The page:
Tor Browser Without Tor

First things first, this post is my personal opinion and is being posted on my professional blog. If you are in the information security field and are not aware of the following process, you should be. It is part of our professional responsibility to know how these things work. I’ll be using Fedora, thus the use of dnf. Everything else in this post should be distribution agnostic.

Using Tor as a SOCKS proxy might be a better title for this post. One issue I’d like to resolve using this method is in regard to accessing Tor via a bridge. To do that, using the Tor browser is recommended. Although, it should be possible to do this without requiring the use of the Tor browser. Otherwise, IMHO, that would not be very good software engineering with regard to freedom.

The NSA has attempted to break the Tor browser’s encryption and has been successful to a small extent. You must have read our dedicated article on how true Identity of tor users can be hacked. You can run tor.exe without Tor browser in this way: 1) Copy torrc.defaults into the directory in which tor.exe is 2) Open cmd prompt windows 3) chdir to the directory where tor.exe is. Onion Search Engine How to Browse The Deep Web Without Tor by Janeth Kent Date: security deepweb darkweb onion tor The general recommendation does not change: Anyone interested in entering the Deep Web will get a more complete and secure experience by downloading a copy of the Tor Browser, and modifying various browsing habits. I would be skeptical of the article you read. The TOR Browser Bundle (TBB) is safe in most instances. The admonishment to not use Windows if possible is a good one, but unless you are doing some really bad stuff, it is probably 'safe enough' (Linux is always preferable though).

Install required packages, not a complete list.

Compile and install Tor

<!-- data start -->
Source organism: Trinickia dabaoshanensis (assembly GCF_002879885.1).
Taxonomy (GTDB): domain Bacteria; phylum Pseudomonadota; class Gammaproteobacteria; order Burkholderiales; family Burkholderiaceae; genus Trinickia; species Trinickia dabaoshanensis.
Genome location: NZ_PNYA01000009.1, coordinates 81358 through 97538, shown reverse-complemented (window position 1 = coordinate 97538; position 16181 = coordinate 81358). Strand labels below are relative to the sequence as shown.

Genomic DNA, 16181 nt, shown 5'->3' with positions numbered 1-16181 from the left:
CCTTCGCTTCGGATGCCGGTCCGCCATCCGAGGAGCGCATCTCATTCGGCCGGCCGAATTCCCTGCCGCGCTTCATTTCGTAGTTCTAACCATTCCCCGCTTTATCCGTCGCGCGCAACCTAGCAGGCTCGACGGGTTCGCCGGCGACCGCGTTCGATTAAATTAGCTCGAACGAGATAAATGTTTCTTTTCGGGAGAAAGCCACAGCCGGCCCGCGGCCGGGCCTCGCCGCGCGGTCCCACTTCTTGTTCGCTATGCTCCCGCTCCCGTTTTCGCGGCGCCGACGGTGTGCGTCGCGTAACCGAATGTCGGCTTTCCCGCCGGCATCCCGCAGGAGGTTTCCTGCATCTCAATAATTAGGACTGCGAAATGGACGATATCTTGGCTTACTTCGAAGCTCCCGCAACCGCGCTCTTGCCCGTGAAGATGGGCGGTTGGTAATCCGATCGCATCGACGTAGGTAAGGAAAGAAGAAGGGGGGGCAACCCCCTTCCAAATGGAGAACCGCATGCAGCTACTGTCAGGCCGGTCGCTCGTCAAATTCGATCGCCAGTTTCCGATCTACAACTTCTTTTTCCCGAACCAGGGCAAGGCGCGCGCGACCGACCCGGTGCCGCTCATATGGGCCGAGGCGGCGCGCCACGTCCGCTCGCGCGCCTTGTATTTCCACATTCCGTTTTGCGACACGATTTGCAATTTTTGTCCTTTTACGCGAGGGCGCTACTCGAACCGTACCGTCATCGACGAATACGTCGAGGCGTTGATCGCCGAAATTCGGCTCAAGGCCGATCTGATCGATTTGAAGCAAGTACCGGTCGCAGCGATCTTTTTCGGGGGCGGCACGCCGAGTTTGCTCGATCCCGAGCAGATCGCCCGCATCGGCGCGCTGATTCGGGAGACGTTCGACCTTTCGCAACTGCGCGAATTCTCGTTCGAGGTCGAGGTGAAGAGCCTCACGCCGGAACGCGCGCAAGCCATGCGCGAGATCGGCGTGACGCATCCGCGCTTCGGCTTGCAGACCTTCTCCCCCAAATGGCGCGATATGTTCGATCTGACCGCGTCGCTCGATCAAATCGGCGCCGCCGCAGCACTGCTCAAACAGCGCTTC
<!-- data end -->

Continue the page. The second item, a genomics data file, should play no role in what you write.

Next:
The default branch is currently master. However, depending on your use case, you will likely want to use a specific version of Tor. To find out what versions are available, the following git commands can be used.

The Tor repository uses annotated tags. Annotated tags can be used checked out with
git checkout.

The branches aren’t as granular as the tags. You’ll want to use the tag when running git checkout.


To determine which version to use you can check a few things.

This files usually contains something similar to the following..

You can also check the ChangeLog file.

I’ll be using Tor as a SOCKS proxy to the internet so I’ll be using in this example.

If you’ll be running a relay or bridge, you’ll want to make sure you compile the recommended release, usually latest stable release. In this example that would be but, as stated in the ReleaseNotes file, others are probably okay sticking with If the word ‘probably’ concerns you then just use and sleep a little bit better.

More information on running a relay is available at the following link.

Checking out a tag will put your repo in a detatched HEAD state. This is OK and is to be expected.

I’m going to install Tor into my ~/local/ directory. Modify this to suit your needs by using the

option to the configure script.

Confirm the verison that was just installed.

You can configure Tor be editing ~local/etc/tor/torrc, otherwise Tor
will try to use reasonable defaults.

I recommend not using the default port, 9050. An Nmap scan of that port will return the following

This is a clear indication that Tor is running on your machine. Using a port such as 8000 might be more acceptable.

Modify the SOCKSPort line.

An Nmap scan of port 8000 produces the desired result.

Now, configure your browser of choice to use the Tor SOCKS proxy listening at

**** Be sure to disable all JavaScript ****

Test your connection using the method of your choice. One option is below.

Tor Browser Without Torrents

You can verify IPv6 address by using the host command.

Access Dark Web Without Tor